Black bamboo remains one of the most popular varieties of bamboo. And it comes as no surprise. Black is beautiful, after all. But the world of bamboo is vast and mysterious. This subfamily of grasses includes something like 1,500 or more species and cultivars (subspecies), and more than one of them is black. So which species of grass do we refer to as Black Bamboo?

Phyllostachys nigra is the species that we most commonly designate as black bamboo. This is a temperate, cold hardy bamboo in the Arundinarieae tribe, with vigorously running rhizome roots. It also has a cultivar, P. nigra ‘Henon’, a timber bamboo that’s more grayish-green than black. In the tropics and subtropics, you can find Timor black (Bambusa lako), Java black (Gigantochloa atroviolacea) and Black asper (Dendrocalamus asper ‘Hitam’). These clumping varieties are more stately and impressive, but poorly suited for most climates in North America.

In the following article we’ll take a closer look at these various species of black bamboo, their distinct characteristics, and the pros and cons of including them in your own garden.

Why grow black bamboo?

Most people probably have a pretty specific idea of what bamboo looks like, yet the plant actually comes in an enormous variety of sizes, shapes and colors. Like most vegetation, bamboo has green leaves. But the stems, or culms, of a bamboo plant can be deep green, buttery yellow, blue, gray, or even magenta. Some of the most attractive bamboos have stripes on their culms. And of course there’s black bamboo.

If you only have one bamboo plant in your garden, black bamboo might not be your first choice. If you have several, however, then adding a black species for a bit of variety is a great idea. The contrast of black bamboo poles amidst a grove of greens and yellows can produce a striking effect.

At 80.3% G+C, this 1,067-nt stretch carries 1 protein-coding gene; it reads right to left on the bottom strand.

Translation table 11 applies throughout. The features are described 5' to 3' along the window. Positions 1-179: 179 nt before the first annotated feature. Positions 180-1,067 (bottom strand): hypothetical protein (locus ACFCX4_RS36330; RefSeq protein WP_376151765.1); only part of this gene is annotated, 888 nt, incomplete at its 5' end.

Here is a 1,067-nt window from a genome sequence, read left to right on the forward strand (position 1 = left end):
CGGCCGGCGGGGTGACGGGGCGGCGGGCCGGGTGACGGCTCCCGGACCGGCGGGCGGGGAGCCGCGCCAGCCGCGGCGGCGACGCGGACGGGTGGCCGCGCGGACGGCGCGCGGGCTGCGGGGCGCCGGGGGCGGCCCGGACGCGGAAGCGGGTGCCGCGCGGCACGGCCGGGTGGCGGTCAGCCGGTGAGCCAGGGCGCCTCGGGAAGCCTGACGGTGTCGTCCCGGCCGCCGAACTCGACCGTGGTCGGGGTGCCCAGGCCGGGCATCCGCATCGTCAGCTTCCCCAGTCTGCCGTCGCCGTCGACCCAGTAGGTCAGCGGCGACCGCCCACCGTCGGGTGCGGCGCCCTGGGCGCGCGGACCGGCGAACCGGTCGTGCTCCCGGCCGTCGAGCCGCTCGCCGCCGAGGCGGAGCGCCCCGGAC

Even so, black bamboo does look beautiful on its own. Because of its bright green foliage, you already get that sense of contrast just between the leaves and the culms. To really highlight the beauty of your exotic specimen, you can try training some small spotlights on them. The nighttime lighting, shining up from below, can really showcase the vibrant colors and create interesting shadows on your bamboo.

In addition to beautifying your garden, black bamboo can also be harvested and used for making some lovely arts, crafts and furniture. Even if you have no woodworking skills, you can gather a few canes of bamboo in a tall, oriental vase and stand them in a corner for a dash of Feng Shui. Or use a pole for something as simple as a curtain rod. And with a bit more carpentry prowess, you can make some wind chimes, a picture frame or even a bamboo coffee table.

Species of black bamboo

Phyllostachys nigra

For bamboo growers in North America, Phyllostachys nigra is one of the most popular of all species, and it’s synonymous with black bamboo. This medium-sized species comes from China. It is attractive, hardy and easy to grow. Culms can get 20-30 feet tall in ideal conditions, and 2 inches in diameter. These plants are hardy to about 0º F, so cold winters are not a problem.

Like all species of Phyllostachys, this bamboo has running rhizomes, so it spreads rather aggressively and has the potential to become invasive. Be sure to take proper precautions to contain this bamboo so it doesn’t get out of control.